Interspersed within the layers of volcanic material are petrified trees – the greatest collection of such specimens in the world. Both the Absaroka and the Gallatin ranges contain fossil forests, trees 40 to 50 million years old, that have been turned to stone. Specimen Ridge near Lamar Valley shows some of the best examples, with tree stumps up to five feet in diameter.
Avalanche Peak in Yellowstone
Another of Yellowstone’s classic hikes is the trail to Avalanche Peak (10,566 feet) which starts right off the East Entrance road. From this summit, one can get a feel for the vast expanse of jagged peaks stretching north and south to the horizon. For an easier perspective on the Absarokas look across Yellowstone Lake from the west side, or stop at one of the overlooks on the south side of Dunraven Pass.
Teton Mountain Range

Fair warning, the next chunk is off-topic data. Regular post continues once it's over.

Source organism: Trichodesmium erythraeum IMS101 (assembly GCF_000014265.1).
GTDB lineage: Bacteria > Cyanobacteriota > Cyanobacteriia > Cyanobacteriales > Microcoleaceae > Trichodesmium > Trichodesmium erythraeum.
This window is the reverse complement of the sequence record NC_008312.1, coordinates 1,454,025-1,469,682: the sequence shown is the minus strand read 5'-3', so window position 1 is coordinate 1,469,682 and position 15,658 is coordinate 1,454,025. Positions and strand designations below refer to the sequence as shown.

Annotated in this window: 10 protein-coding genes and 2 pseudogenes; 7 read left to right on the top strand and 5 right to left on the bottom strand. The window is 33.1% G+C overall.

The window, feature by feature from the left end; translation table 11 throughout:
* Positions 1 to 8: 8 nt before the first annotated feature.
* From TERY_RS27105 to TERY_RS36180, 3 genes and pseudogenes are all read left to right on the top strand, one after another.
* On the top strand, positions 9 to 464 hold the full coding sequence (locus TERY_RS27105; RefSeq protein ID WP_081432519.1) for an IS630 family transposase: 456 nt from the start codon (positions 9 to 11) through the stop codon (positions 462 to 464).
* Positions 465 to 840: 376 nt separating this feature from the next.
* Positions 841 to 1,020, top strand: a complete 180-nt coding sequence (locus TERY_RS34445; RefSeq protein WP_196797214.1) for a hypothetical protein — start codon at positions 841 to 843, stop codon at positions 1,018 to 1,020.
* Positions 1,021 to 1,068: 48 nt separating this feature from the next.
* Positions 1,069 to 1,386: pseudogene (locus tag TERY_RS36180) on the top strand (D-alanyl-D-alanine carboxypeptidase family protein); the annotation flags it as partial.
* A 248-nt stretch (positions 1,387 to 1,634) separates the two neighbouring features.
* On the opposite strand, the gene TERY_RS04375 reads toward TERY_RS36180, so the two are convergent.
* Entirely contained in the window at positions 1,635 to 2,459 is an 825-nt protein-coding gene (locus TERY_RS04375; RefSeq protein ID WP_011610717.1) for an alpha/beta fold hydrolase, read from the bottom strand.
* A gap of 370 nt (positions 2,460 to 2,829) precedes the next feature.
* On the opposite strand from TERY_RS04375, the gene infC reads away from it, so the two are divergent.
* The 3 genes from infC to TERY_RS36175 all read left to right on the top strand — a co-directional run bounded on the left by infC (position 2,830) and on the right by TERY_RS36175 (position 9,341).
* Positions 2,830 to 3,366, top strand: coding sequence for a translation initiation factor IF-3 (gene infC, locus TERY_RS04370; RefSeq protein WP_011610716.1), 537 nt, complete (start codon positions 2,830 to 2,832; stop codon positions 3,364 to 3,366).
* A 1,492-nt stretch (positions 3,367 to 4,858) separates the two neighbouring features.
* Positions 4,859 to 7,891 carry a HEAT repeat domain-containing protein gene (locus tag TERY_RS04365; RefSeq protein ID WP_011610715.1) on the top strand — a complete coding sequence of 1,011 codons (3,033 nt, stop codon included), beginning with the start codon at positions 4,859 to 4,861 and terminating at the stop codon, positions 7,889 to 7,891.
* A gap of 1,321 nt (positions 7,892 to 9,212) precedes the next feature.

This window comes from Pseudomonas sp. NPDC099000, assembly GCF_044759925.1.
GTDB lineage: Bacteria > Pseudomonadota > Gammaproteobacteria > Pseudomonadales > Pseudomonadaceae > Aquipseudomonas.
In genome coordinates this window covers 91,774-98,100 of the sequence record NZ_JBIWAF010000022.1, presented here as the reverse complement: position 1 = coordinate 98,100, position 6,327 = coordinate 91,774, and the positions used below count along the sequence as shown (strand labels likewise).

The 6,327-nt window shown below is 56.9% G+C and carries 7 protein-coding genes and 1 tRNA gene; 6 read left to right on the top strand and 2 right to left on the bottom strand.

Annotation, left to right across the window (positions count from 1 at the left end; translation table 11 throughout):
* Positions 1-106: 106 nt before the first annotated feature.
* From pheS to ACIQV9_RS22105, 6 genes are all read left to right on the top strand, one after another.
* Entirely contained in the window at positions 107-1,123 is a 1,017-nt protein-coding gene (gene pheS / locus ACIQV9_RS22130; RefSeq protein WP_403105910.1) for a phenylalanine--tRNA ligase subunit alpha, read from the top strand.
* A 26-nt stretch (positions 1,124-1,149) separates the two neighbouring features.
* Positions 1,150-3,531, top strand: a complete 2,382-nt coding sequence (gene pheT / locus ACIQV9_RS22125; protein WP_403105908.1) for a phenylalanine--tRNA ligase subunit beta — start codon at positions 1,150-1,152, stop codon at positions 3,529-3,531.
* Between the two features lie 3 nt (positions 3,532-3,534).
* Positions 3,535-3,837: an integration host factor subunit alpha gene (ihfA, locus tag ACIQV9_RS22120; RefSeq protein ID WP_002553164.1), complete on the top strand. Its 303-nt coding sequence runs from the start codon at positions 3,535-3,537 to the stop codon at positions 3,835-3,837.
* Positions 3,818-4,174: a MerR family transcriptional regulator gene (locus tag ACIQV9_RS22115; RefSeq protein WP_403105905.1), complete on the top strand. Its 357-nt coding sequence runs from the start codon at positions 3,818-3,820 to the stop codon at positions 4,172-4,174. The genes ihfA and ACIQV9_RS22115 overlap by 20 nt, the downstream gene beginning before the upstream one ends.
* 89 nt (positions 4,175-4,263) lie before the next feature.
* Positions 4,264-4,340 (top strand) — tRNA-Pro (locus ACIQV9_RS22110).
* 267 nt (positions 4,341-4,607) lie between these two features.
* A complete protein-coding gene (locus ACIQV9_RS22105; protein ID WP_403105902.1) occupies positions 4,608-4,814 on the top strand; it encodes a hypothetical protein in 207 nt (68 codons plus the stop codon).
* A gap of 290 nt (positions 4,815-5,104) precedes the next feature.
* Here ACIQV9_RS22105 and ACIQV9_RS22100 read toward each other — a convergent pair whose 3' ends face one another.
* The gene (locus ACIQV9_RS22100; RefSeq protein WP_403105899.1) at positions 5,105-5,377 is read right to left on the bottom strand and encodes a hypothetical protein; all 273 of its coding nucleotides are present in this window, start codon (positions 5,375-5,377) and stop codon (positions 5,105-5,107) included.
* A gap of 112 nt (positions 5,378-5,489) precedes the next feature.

Not far from Yellowstone rise much higher peaks. The Teton Range, in Grand Teton National Park, reaches 13,770 feet on the Grand Teton itself. The Beartooth Range, best seen from the amazing Beartooth Highway in Montana, rises to 12,799 feet on Granite Peak, Montana’s highest.
If you are inspired by mountains as I am, or fascinated by the great geologic forces that build them, or love the hardy wild animals that inhabit the high country, or just like to look at them, Yellowstone’s mountains will not disappoint. Millions of years in the making, they are waiting for you to take a look, take a photo, and maybe even take a hike.
Blog Post and photos by Phil Knight. Phil Knight is Bozeman local, outdoor enthusiast, and guide for Yellowstone Guidelines. For tours and adventures in Yellowstone with Phil, contact us at 406-599-2960 or firstname.lastname@example.org.